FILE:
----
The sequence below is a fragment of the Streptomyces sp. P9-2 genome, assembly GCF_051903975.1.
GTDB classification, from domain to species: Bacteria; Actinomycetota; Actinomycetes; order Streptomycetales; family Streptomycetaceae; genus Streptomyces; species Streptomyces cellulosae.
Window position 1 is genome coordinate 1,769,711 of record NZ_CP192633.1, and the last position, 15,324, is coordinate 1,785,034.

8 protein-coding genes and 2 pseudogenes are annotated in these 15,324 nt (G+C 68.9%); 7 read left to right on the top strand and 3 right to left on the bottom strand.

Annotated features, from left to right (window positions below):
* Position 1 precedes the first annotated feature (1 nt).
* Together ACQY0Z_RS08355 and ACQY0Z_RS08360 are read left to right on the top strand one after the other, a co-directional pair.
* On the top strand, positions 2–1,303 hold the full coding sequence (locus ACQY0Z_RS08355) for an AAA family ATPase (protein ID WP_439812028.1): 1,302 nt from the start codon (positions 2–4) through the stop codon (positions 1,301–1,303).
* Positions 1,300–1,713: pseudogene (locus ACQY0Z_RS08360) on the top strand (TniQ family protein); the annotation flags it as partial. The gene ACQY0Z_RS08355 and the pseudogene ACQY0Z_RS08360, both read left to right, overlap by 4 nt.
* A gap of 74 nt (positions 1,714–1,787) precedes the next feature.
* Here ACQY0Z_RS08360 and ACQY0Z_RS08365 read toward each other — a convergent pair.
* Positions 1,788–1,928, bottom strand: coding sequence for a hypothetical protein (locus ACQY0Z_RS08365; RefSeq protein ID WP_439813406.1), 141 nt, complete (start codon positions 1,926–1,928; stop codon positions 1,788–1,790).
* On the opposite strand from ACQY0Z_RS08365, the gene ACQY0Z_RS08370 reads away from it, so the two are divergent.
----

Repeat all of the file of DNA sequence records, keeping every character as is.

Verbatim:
The sequence below is a fragment of the Streptomyces sp. P9-2 genome, assembly GCF_051903975.1.
GTDB classification, from domain to species: Bacteria; Actinomycetota; Actinomycetes; order Streptomycetales; family Streptomycetaceae; genus Streptomyces; species Streptomyces cellulosae.
Window position 1 is genome coordinate 1,769,711 of record NZ_CP192633.1, and the last position, 15,324, is coordinate 1,785,034.

8 protein-coding genes and 2 pseudogenes are annotated in these 15,324 nt (G+C 68.9%); 7 read left to right on the top strand and 3 right to left on the bottom strand.

Annotated features, from left to right (window positions below):
* Position 1 precedes the first annotated feature (1 nt).
* Together ACQY0Z_RS08355 and ACQY0Z_RS08360 are read left to right on the top strand one after the other, a co-directional pair.
* On the top strand, positions 2–1,303 hold the full coding sequence (locus ACQY0Z_RS08355) for an AAA family ATPase (protein ID WP_439812028.1): 1,302 nt from the start codon (positions 2–4) through the stop codon (positions 1,301–1,303).
* Positions 1,300–1,713: pseudogene (locus ACQY0Z_RS08360) on the top strand (TniQ family protein); the annotation flags it as partial. The gene ACQY0Z_RS08355 and the pseudogene ACQY0Z_RS08360, both read left to right, overlap by 4 nt.
* A gap of 74 nt (positions 1,714–1,787) precedes the next feature.
* Here ACQY0Z_RS08360 and ACQY0Z_RS08365 read toward each other — a convergent pair.
* Positions 1,788–1,928, bottom strand: coding sequence for a hypothetical protein (locus ACQY0Z_RS08365; RefSeq protein ID WP_439813406.1), 141 nt, complete (start codon positions 1,926–1,928; stop codon positions 1,788–1,790).
* On the opposite strand from ACQY0Z_RS08365, the gene ACQY0Z_RS08370 reads away from it, so the two are divergent.